HOW WILL the impeachment trial help the poor? How necessary is this exercise to jump-starting the economy, creating more jobs, and getting more food on the table of the poorest of the poor?" someone who considers the process a circus or a form of entertainment asked in these pages before the start of the trial of Chief Justice Renato Corona.
Senate President Juan Ponce Enrile, presiding judge of the Impeachment Court, gave the answer in his opening statement. Said he: "Its success or failure to achieve the purpose for which the Constitution has provided this mechanism as part of our system of checks and balances and of public accountability may spell the success or failure of our democratic institutions, the strengthening or weakening of our sense of justice as a people, our stability or disintegration as a nation, and the triumph or demise of the rule of law in our land."
The world has seen the impact of the failure of democratic institutions and the demise of the rule of law not only on the poor but on the entire populations of Somalia and North Korea. The impeachment proceedings will determine whether there would be institutions to manage the economy, create more jobs, and put food on the table of Filipinos, whether this nation would meet the fate of Somalia or North Korea. For this reason, the trial of the highest magistrate of the land should be of utmost interest and concern of every Filipino citizen and not be dismissed as a circus or entertainment.
A previous impeachment trial led to the ouster of a duly elected president and his replacement by one whose administration was so questionable that one of its consequences is the impeachment of the chief justice of the Supreme Court, the case being heard by the present Impeachment Court.
It is gratifying to note that the mainstream media are giving the hearings the commensurate time and space, allowing the people of this land to know how the trial is proceeding. We compliment ABS-CBN for allowing through its cable channel ANC the deaf and hard-of-hearing to see and "hear" live this momentous episode in the history of our country by having an interpreter of what is said during the proceedings.
When Benigno Aquino III was inaugurated president, the deaf wanted to know what he promised to do as president. They were frustrated due to the absence of an interpreter. They had to wait the following day to read in the papers what President Aquino said at his inauguration. So, the deaf students of the School of Deaf Education and Applied Studies (SDEAS) of De La Salle-College of St. Benilde asked their instructors to make representations with the TV networks to allow inset interpreting of President Aquino’s first State of the Nation Address. ABS-CBN’s ANC, GMA newsonline, and TV 5 warmly accepted SDEAS’s offer. SDEAS and its partner schools and organizations provided interpreters and Deaf consultants to the networks. The networks were so pleased with the additional "audience" generated that inset interpreting has become a regular feature of their coverage of SONAs. ABS-CBN decided to partner with SDEAS of De La Salle-College of St. Benilde in the coverage of the impeachment trial of Chief Justice Corona.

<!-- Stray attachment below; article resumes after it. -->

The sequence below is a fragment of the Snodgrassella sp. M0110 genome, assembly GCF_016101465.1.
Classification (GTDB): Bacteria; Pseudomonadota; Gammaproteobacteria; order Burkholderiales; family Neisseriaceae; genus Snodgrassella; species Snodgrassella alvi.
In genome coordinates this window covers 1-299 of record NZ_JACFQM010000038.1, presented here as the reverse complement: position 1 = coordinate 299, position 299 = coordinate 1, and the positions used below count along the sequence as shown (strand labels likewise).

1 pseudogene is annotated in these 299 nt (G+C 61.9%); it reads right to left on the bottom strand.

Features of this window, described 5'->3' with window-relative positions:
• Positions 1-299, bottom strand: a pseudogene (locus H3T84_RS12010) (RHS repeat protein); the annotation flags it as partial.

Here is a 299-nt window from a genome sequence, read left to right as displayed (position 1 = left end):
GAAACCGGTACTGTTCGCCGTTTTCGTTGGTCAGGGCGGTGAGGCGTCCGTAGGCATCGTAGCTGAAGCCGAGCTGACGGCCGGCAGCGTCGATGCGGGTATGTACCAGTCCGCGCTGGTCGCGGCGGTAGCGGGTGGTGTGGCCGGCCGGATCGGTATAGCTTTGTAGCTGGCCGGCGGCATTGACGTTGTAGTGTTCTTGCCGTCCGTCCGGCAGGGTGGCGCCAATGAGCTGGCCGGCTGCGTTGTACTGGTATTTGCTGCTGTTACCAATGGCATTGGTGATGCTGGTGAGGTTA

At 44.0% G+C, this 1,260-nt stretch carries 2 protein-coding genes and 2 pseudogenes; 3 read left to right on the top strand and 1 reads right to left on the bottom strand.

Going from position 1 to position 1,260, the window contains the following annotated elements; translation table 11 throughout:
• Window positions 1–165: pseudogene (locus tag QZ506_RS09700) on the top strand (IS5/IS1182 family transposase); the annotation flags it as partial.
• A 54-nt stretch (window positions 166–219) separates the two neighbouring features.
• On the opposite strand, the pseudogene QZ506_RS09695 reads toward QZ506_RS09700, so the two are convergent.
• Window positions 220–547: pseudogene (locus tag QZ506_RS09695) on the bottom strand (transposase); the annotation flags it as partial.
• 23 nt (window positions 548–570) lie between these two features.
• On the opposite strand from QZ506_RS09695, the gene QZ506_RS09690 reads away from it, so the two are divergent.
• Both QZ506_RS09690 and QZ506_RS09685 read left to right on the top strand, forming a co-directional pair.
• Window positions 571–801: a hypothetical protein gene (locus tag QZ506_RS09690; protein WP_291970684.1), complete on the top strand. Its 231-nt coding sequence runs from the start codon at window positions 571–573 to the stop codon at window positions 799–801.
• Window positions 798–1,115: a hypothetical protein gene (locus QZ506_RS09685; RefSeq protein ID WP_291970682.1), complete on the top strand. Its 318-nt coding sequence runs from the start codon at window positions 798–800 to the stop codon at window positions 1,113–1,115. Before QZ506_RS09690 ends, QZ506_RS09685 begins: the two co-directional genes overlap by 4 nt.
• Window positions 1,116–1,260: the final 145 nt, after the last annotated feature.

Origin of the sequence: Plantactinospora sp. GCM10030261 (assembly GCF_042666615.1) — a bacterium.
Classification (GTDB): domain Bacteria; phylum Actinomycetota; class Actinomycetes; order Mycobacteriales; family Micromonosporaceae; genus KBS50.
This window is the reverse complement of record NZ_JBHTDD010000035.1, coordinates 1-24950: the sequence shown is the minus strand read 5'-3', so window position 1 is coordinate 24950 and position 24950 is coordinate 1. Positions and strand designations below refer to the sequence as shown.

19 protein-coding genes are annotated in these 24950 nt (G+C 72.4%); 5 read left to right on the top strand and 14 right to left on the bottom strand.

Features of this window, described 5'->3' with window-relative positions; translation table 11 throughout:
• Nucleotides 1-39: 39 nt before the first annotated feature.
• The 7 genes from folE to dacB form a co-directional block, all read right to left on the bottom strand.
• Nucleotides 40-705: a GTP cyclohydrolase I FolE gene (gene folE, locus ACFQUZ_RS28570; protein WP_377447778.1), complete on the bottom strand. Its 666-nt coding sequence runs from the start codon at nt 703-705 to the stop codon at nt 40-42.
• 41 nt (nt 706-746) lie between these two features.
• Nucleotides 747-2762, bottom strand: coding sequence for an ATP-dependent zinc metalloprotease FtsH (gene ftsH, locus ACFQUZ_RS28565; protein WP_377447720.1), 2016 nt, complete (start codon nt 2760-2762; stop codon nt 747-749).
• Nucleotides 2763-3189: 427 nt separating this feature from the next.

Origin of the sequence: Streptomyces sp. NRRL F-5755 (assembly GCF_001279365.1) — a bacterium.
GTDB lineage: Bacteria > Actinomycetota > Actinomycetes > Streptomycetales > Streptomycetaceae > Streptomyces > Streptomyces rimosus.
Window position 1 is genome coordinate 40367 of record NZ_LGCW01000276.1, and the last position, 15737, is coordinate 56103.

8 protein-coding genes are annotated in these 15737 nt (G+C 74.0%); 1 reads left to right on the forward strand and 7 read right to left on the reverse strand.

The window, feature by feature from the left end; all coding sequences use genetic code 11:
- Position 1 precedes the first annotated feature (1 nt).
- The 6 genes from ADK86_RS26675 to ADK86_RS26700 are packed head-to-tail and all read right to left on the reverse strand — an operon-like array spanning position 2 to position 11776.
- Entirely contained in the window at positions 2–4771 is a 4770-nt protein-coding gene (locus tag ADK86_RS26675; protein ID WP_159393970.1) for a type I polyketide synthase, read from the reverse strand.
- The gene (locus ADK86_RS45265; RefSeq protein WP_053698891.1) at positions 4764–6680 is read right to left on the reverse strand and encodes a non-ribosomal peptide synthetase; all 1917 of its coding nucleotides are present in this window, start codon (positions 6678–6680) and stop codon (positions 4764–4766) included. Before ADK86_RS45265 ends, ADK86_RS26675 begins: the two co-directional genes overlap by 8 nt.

Believing that college education should be accessible to members of the Deaf community, De La Salle-College of St. Benilde opened in 1991 the SDEAS as a vocational course in bookkeeping and accounting. In 1996, the program started to evolve, becoming a full-fledged School of Deaf Education and Applied Studies in 2000. It now offers a Bachelor’s degree in Applied Studies. Students can choose between Multimedia Arts, which prepares students for careers in graphic design and computer imaging, and Business Entrepreneurship, which trains students in setting up, operating, and managing small to medium-size businesses.
Aside from academics, SDEAS develops self-esteem and leadership skills. Recognizing that the Deaf community has its own language, the medium of instruction is the Filipino sign language. Before students can gain entry into the degree program they are required to attend classes on basic competency for sign language communication.
Since 2002, SDEAS has been a partner of Post-Secondary Education Network-International (PEN-International), a global collaboration of colleges and universities for the deaf and hard-of-hearing. The partnership brought into SDEAS new instructional technology, telecommunication technology, Web technology, curriculum development, and faculty training and development.
Just last September, De La Salle-College of St. Benilde entered into an agreement with the National Technical Institute for the Deaf of the Rochester Institute of Technology to create the Pre-College Education Network, a collaborative effort to improve high school education for the deaf and hard-of-hearing students in ASEAN. The long-term objective of this network is to influence attitudes, practices, and policies among ASEAN members to remove the barriers that deny deaf and hard-of-hearing people access to post-secondary education, technology, and employment. The agreement makes De La Salle-College of St. Benilde the base of the collaborative effort providing secondary, upper secondary, and transition education for the deaf in ASEAN.